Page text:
Autologous Cartilage Implantation
What is Autologous Cartilage Implantation?
Autologous cartilage implantation (ACI) is a procedure to treat the articular cartilage defects of the knee. This procedure is effective for treating small areas of cartilage damage that causes pain and swelling and restricts the range of motion. Autologous chondrocyte implantation is not indicated for those patients who have advanced arthritis of the knee.
Autologous Cartilage Implantation procedure
Autologous chondrocyte implantation is a two-stage procedure.
The first step is performed arthroscopically which evaluates the cartilage defect. If the defect is appropriate for an ACI procedure, the healthy cartilage cells are harvested from the non-weight bearing area of the bone. The healthy cartilage cells are then sent to the laboratory where the cells are cultured and multiplied over a 3- to 5-week period. Once enough cells have been grown, the patient undergoes a second procedure called arthrotomy or an open procedure.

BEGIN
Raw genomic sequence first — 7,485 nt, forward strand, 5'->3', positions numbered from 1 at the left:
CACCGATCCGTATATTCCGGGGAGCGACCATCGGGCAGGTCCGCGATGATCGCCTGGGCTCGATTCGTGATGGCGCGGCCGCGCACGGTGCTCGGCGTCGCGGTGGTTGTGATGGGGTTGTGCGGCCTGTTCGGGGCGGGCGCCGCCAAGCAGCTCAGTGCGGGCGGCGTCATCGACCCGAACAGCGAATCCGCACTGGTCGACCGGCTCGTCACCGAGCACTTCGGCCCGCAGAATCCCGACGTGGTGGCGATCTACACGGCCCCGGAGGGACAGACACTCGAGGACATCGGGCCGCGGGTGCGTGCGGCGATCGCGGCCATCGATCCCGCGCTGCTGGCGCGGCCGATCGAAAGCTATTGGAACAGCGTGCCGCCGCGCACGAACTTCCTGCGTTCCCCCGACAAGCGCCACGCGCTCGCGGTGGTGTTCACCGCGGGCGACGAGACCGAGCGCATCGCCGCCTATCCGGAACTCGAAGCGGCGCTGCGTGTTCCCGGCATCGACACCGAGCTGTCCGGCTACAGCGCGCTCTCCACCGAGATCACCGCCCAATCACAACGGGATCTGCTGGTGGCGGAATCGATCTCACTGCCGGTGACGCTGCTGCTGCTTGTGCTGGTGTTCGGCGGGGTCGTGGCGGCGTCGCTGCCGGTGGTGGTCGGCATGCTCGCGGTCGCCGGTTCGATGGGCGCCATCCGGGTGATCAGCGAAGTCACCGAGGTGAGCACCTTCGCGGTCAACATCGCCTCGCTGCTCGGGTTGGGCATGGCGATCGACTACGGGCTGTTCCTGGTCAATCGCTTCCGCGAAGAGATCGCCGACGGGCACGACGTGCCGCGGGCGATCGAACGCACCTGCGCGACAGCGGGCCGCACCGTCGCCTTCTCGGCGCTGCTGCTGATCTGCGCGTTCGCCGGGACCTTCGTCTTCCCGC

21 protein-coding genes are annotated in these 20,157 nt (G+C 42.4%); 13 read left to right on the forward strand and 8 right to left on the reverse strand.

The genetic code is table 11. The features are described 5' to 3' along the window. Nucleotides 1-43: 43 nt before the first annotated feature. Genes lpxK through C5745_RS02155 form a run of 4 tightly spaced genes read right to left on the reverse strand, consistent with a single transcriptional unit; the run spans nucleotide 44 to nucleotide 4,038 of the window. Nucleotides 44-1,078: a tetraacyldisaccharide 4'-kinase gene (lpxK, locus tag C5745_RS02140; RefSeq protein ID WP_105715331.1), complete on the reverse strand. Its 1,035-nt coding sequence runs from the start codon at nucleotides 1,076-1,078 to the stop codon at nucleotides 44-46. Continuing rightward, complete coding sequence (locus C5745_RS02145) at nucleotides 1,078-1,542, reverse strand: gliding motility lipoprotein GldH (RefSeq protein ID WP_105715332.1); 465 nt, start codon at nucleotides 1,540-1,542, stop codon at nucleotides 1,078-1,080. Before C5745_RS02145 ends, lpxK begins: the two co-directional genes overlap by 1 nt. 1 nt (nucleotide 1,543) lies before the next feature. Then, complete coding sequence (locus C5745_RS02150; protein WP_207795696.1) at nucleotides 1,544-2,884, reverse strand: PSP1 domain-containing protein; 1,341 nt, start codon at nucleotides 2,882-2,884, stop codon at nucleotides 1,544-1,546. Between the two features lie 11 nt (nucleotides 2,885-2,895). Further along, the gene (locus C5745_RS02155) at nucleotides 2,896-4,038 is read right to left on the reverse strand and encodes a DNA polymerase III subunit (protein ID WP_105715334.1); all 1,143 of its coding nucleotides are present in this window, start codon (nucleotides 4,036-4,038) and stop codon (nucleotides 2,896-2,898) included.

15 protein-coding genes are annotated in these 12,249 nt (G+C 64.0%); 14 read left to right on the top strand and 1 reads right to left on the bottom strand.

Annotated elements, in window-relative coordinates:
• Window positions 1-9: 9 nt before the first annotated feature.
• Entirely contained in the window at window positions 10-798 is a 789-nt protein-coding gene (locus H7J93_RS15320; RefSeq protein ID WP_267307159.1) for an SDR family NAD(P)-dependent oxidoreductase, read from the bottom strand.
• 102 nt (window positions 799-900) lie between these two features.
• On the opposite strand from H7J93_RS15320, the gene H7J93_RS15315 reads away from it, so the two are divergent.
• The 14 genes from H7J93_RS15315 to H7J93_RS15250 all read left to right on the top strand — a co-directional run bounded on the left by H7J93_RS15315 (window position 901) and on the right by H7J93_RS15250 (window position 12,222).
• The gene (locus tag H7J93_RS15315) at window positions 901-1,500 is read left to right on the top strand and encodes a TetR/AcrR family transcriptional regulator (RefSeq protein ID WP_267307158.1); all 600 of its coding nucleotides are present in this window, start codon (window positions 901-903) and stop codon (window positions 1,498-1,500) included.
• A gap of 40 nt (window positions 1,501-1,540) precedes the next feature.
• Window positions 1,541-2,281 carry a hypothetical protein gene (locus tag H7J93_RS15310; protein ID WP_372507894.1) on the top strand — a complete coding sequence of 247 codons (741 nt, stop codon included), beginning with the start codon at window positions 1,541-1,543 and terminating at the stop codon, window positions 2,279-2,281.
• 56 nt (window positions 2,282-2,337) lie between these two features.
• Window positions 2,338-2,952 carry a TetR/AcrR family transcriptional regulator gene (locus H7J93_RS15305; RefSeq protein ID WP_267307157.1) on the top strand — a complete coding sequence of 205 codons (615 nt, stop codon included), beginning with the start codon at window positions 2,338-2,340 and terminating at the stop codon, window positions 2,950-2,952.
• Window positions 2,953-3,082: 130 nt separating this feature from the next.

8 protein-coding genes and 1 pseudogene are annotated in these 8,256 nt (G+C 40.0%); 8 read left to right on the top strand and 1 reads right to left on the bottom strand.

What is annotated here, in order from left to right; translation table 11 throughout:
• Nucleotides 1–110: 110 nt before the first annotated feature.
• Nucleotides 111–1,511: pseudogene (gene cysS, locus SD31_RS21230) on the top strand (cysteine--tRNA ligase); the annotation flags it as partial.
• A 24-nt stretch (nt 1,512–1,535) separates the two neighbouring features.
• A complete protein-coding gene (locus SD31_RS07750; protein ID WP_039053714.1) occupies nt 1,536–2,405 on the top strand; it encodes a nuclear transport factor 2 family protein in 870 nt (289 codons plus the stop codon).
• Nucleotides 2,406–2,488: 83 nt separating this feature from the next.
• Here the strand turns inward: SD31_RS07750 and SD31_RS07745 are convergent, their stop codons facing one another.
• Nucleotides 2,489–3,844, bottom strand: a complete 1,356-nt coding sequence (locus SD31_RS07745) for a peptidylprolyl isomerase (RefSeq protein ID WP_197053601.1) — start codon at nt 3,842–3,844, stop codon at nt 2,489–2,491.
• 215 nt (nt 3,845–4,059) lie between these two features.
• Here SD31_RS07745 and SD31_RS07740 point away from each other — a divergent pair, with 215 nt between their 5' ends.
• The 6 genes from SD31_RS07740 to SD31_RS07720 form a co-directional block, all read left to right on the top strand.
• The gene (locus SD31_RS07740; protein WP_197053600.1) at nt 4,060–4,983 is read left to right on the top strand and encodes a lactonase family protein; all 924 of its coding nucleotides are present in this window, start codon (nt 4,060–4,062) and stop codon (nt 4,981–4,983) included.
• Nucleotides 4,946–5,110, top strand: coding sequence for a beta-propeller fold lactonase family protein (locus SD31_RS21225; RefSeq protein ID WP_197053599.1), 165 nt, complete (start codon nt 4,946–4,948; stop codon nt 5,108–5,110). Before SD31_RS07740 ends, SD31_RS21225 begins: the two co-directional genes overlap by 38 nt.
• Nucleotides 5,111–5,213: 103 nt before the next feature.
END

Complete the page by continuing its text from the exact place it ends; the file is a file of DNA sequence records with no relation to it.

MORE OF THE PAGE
In the second procedure, a large incision is made to expose the area of cartilage damage. A second incision is then made over the shin bone and a “patch” is harvested from the periosteum, a thick tissue that covers the shin bone. This periosteal patch that is harvested is cut appropriately to match the size of the cartilage defect. The patch is then sewn over the cartilage defect and the cultured cells are injected underneath the periosteal patch which holds the new cartilage cells in the area of cartilage defect.
One of the most common complications of ACI is periosteal hypertrophy which occurs due to scar tissue formation around the edges of the periosteal patch. Other complications such as implant failure, knee infection and knee stiffness may also occur.
Following ACI procedure, you will not be allowed to bear weight for at least 6-8 weeks so that the cells adhere to the underlying bone. You may still observe limited range of motion for a certain period of time.
The advantage of ACI procedure is that the cartilage cells are taken from the patient’s own body; hence there is reduced risk of graft being rejected by the patient’s own body. The disadvantage is that it is a two-step procedure and requires an open incision.